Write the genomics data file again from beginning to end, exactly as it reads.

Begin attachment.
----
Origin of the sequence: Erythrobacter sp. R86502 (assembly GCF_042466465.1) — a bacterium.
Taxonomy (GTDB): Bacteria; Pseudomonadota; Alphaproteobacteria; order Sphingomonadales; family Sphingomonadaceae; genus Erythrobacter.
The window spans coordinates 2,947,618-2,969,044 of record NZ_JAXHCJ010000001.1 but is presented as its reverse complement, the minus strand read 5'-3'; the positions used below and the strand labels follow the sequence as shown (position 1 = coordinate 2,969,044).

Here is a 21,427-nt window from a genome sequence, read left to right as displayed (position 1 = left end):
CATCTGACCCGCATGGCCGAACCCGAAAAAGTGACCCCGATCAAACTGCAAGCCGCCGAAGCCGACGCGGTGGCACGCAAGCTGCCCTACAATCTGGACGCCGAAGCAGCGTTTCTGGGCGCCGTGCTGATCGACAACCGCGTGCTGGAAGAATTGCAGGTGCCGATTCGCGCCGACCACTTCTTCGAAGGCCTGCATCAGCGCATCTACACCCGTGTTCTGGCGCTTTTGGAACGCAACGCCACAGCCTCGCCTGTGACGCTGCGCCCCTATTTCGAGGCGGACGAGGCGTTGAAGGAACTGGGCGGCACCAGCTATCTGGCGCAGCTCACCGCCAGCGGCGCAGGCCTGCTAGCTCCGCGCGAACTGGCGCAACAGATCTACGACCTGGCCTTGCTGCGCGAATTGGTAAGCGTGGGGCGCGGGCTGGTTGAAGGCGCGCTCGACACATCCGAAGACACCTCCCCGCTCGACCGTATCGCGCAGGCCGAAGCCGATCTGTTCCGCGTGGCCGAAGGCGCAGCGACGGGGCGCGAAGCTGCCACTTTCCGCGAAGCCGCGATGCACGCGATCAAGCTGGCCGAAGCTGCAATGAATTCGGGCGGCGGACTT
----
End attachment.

Origin of the sequence: Erythrobacter sp. R86502 (assembly GCF_042466465.1) — a bacterium.
Taxonomy (GTDB): Bacteria; Pseudomonadota; Alphaproteobacteria; order Sphingomonadales; family Sphingomonadaceae; genus Erythrobacter.
The window spans coordinates 2,947,618-2,969,044 of record NZ_JAXHCJ010000001.1 but is presented as its reverse complement, the minus strand read 5'-3'; the positions used below and the strand labels follow the sequence as shown (position 1 = coordinate 2,969,044).

Here is a 21,427-nt window from a genome sequence, read left to right as displayed (position 1 = left end):
CATCTGACCCGCATGGCCGAACCCGAAAAAGTGACCCCGATCAAACTGCAAGCCGCCGAAGCCGACGCGGTGGCACGCAAGCTGCCCTACAATCTGGACGCCGAAGCAGCGTTTCTGGGCGCCGTGCTGATCGACAACCGCGTGCTGGAAGAATTGCAGGTGCCGATTCGCGCCGACCACTTCTTCGAAGGCCTGCATCAGCGCATCTACACCCGTGTTCTGGCGCTTTTGGAACGCAACGCCACAGCCTCGCCTGTGACGCTGCGCCCCTATTTCGAGGCGGACGAGGCGTTGAAGGAACTGGGCGGCACCAGCTATCTGGCGCAGCTCACCGCCAGCGGCGCAGGCCTGCTAGCTCCGCGCGAACTGGCGCAACAGATCTACGACCTGGCCTTGCTGCGCGAATTGGTAAGCGTGGGGCGCGGGCTGGTTGAAGGCGCGCTCGACACATCCGAAGACACCTCCCCGCTCGACCGTATCGCGCAGGCCGAAGCCGATCTGTTCCGCGTGGCCGAAGGCGCAGCGACGGGGCGCGAAGCTGCCACTTTCCGCGAAGCCGCGATGCACGCGATCAAGCTGGCCGAAGCTGCAATGAATTCGGGCGGCGGACTT